It's a great place to shop. Nice displays, tester jars of everything so you can sniff before buying. The back wall had all the baking spices (cinnamon, extracts etc) in a cute display like an antique kitchen. I don't know their catalog well enough to know if every single thing is in the stores, but they had every single thing we wanted and then some. We had a shopping list for Georg's brother, and we got a couple of gifts, and we went a little crazy for ourselves. And even with as much as we bought, we only duplicated one spice that we already had. Oh well, it will keep. We buy bags, put a small amount in jars and then store the rest in the freezer.

Our haul from Penzey'sWe had a nice chat with the checkout lady. She's on loan from Houston while they get the new store up and running. Coincidentally, that's the only store we'd ever been to before. When we were there for the art car weekend, Lee and Russ kindly took us. We told her that on our last trip to Houston we had made time in a busy schedule to visit Penzey's, it was the one thing off our itinerary that we had to do. She seemed to get a kick out of it. I heard her helping other customers & she seemed to know a lot about the product. We didn't need advice on what to buy -- I may have mentioned that we're kind of into cooking. Penzey's for us is like being a kid in a candy store. Much more exciting than a candy store.

gold stars all around

Last week at work I had to teach a short training session on HTML. Two sessions actually, because more people signed up than expected so I broke it into 2 classes. I have to admit that I was apprehensive, though I tried not to show it. I've long thought that I'm a bad teacher, that I just don't have the temperament for it. In fact I was told this years ago by someone I had to teach who didn't think much of my teaching ability -- I thought, and still think, that he was a terrible student, but that doesn't mean he was wrong about me.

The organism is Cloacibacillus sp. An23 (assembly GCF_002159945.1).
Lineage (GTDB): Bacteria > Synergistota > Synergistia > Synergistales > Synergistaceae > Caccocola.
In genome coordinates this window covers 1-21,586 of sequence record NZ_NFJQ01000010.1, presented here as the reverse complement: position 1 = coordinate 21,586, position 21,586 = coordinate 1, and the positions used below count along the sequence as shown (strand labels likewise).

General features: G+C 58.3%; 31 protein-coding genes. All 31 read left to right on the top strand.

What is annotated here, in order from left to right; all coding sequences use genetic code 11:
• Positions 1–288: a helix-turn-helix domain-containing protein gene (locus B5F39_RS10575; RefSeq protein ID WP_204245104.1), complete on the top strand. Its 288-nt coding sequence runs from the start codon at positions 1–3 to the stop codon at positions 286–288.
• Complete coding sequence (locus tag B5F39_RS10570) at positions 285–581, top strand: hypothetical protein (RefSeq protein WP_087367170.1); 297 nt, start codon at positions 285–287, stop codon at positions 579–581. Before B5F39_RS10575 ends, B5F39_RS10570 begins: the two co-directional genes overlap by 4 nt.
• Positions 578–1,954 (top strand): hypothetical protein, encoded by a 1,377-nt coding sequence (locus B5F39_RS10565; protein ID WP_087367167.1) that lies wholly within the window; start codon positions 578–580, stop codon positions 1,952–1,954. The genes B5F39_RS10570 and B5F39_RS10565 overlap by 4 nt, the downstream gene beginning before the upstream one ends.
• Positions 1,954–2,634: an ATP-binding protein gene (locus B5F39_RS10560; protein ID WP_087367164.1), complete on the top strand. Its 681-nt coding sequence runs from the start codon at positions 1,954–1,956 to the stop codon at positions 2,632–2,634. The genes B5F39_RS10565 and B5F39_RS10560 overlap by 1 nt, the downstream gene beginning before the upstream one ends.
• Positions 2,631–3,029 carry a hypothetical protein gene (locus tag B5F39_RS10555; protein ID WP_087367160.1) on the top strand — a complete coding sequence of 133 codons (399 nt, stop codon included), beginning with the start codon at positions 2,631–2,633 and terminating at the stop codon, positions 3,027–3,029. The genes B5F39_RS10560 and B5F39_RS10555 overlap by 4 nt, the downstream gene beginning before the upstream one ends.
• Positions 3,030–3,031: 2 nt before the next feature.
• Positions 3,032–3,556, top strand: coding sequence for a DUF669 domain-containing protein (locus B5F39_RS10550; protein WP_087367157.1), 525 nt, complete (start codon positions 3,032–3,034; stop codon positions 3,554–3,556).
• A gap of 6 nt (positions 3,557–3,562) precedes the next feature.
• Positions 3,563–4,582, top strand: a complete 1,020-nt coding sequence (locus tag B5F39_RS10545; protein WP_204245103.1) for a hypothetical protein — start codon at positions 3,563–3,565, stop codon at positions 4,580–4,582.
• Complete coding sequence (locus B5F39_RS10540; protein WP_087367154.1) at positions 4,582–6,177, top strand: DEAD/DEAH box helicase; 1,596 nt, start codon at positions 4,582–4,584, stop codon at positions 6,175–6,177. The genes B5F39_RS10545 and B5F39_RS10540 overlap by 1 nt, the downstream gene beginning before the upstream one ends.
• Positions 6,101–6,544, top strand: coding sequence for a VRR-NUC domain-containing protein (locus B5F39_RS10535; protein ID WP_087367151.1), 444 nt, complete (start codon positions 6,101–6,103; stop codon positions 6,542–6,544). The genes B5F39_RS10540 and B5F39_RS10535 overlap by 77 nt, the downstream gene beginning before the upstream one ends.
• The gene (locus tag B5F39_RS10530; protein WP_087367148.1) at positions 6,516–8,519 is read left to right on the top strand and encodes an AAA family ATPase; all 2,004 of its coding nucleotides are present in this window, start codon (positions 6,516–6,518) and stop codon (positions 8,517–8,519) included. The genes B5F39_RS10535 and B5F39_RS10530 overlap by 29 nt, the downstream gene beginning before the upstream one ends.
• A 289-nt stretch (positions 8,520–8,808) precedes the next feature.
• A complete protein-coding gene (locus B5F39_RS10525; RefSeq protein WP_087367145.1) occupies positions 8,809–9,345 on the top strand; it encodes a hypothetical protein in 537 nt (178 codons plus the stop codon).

So I went into this with the belief that I was going to be bad at it. (Why, you might ask, was I giving this training in the first place? This is what happens when you miss a meeting: you get volunteered for jobs no one else wants to do. After this one I stopped asking "Am I really necessary at this meeting? Can I skip it?") And in fact, if the training had happened when it was supposed to, it probably would have been bad. Lucky for me, scheduling issues dragged on for weeks. Which gave me time to settle in at my new job, develop a little confidence in myself, and realize that just because someone told me to put all my class materials in PowerPoint didn't mean I had to actually do that.

Yes, I came this close to teaching a technical class about HTML that was entirely in PowerPoint. I shudder to think of it! Literally the evening before the first session I realized that if I had to take my own class I'd be bored stiff. I also realized that the person who told me to use PowerPoint wasn't leading the class, I was. And therefore I could change the format if I wanted. I threw out the PowerPoint and worked late writing a new presentation. This one had a very short talk at the beginning, then an actual example HTML file that I would edit on the big screen so people could see how it really works, and much more time for questions.

I think it went well. People asked really good questions, and then would say things like "Oh, I get it!" That was kind of a thrill. After the second session someone even told me that the class had been "good development" for her because she needed to learn more computer skills. Wow. I just wanted to teach people how to do this one thing (send HTML email). It never occurred to me that anyone would see it as part of their overall development. I'm glad I didn't think of it that way; that would have been way too much pressure.

So I'm not planning a career change or anything -- being able to stand in front of a room full of people and teach day after day is a skill that I'm still in awe of -- but at least I won't feel quite so nervous next time I have to lead a training session.

ode to ms. bento

Now that autumn is finally upon us, I appreciate my Ms. Bento lunch box all the more. In the summer I was eating a salad for lunch most days, and more often than not would use tupperware because Ms. Bento just isn't designed for a salad. It's actually designed for a traditional Japanese lunch: soup in the bottom container, rice in the middle container, vegetables in the top container. That's why only the bottom container is watertight.